Overseas students left in limbo and out of pocket after their school closed down two months ago say they still haven't received any refunds from the Qualifications Authority.
The New Zealand National College in Auckland was deregistered by NZQA after almost nine months of investigations.
RNZ has previously reported that a group of 40 students studying Level 7 business have been left without their money, visas and their diplomas after the school shut down.
But some students who took the Level 3 Preparation for University course said a further 70 students may also be in a similar situation.
Student Jing-Qi says he had returned to China on holiday when he received an email that the school was closing and his visa was cancelled.
Unable to return to New Zealand, the 17-year-old said it had been a stressful time and he did not feel there had been enough support from NZQA or the college.
"I think the New Zealand National College and NZQA have not taken enough responsibility to take care of the students," he said.
"They haven't helped all the students to find another school to complete our studies."
Jing-Qi had a receipt from the college showing he paid nearly $39,000 as a package deal for the course, which included material fees and accomodation.
He was only getting about $18,000 of that back, he said.
NZQA said Level 3 students could retain credits they have already received and transfer to alternative providers.
But Jing-Qi is worried he cannot find another school.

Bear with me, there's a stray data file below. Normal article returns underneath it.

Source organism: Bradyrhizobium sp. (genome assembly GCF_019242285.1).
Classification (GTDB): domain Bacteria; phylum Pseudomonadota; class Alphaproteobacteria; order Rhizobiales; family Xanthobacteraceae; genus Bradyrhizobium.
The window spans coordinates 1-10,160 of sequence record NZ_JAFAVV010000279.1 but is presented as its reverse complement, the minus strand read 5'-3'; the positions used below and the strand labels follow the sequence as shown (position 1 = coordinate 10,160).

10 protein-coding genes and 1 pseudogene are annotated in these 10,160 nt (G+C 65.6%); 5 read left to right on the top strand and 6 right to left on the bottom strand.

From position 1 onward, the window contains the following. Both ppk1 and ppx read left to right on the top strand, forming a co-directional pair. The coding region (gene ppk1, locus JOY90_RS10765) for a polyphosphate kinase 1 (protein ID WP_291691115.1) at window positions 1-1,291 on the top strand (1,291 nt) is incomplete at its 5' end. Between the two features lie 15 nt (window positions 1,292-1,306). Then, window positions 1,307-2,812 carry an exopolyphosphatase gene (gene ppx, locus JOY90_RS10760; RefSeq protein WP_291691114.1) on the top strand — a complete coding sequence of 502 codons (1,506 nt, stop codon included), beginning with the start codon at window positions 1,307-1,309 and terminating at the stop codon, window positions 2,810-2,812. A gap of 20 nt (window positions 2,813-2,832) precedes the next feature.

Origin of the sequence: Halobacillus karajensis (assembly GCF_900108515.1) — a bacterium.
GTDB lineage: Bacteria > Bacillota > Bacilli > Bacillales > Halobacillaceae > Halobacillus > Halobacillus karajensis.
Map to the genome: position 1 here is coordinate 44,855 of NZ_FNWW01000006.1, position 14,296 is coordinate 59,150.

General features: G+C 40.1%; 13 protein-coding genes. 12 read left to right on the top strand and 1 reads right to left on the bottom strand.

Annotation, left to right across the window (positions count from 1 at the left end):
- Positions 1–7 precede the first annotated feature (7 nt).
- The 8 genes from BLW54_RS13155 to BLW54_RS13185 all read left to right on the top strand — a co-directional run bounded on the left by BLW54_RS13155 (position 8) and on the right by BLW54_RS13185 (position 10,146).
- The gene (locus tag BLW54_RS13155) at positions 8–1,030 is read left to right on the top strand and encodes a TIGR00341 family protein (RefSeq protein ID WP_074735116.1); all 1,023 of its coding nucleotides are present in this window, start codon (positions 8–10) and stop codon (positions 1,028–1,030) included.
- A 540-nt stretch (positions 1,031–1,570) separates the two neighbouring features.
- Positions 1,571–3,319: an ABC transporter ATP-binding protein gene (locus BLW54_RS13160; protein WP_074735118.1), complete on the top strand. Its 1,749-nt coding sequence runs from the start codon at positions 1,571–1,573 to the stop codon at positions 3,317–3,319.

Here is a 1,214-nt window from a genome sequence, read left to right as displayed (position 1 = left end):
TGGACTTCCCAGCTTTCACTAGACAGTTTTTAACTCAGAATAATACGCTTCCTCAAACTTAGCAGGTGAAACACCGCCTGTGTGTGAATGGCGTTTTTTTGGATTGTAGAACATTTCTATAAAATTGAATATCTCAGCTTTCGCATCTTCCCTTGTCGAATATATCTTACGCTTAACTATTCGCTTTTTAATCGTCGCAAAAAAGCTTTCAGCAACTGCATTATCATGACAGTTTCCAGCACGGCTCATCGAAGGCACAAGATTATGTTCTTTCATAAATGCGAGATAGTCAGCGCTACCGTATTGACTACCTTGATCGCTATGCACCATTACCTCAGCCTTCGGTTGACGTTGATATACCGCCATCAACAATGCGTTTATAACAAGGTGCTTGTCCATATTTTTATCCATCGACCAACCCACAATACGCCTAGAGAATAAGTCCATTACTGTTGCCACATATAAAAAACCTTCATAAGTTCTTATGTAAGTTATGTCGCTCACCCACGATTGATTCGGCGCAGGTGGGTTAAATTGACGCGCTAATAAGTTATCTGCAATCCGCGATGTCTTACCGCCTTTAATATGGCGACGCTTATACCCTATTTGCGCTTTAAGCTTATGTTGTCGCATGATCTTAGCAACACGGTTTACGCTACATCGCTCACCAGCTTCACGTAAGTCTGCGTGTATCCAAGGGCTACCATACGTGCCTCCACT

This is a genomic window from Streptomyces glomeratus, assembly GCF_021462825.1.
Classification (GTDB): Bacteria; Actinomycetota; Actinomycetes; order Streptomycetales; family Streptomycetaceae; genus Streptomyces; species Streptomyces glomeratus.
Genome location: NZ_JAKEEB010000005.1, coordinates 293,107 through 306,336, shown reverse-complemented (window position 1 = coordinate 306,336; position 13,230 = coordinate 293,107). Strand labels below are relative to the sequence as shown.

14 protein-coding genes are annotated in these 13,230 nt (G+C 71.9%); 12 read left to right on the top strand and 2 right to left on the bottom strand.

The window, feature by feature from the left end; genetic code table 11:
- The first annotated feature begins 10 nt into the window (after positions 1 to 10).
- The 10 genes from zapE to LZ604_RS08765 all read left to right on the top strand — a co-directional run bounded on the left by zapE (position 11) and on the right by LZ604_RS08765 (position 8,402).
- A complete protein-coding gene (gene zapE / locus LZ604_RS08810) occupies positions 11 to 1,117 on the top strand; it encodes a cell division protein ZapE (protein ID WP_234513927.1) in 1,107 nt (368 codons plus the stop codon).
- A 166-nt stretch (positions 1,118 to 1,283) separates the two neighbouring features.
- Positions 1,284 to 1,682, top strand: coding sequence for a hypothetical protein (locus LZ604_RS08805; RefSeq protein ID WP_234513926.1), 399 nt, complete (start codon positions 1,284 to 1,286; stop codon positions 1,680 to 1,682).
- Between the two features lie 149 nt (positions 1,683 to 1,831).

"If no other school can take us then all the work I've already done is useless," he said.
"I should get a full refund because the two semesters I paid and studied for isn't counting for anything."
So far, no money had been refunded and he was not the only one, Jing-Qi said.
Level 7 students have previously claimed they paid the college thousands of dollars more than what was put into the Public Trust, which NZQA said it was investigating.
One of them, Cora, said she paid $14,000 for her course but NZQA told her it could only refund $6000 of that.
She had not seen a cent yet, she said.
"I feel upset and I don't know how to sort out my future studies because I haven't received my money from NZQA," she said.
"It delays any plans I have for myself."
She needed the money in order to transfer to another school and apply for a new student visa, she said.
Time was running out because her visitor visa expires next month.
NZQA said the majority of the Level 7 student refunds should have already been processed.
It was unable to comment on whether Level 3 students had received their money back because they applied directly to the Public Trust for a refund.
The Public Trust said so far 42% of preparation for university and 71% of Level 7 students have had their money returned.
NZQA was continuing to review a number of issues regarding the college and its director but could not comment until that was completed, the authority said.
Attempts by RNZ to contact the managing director, marketing manager and quality assurance manager of the college were unsuccessful.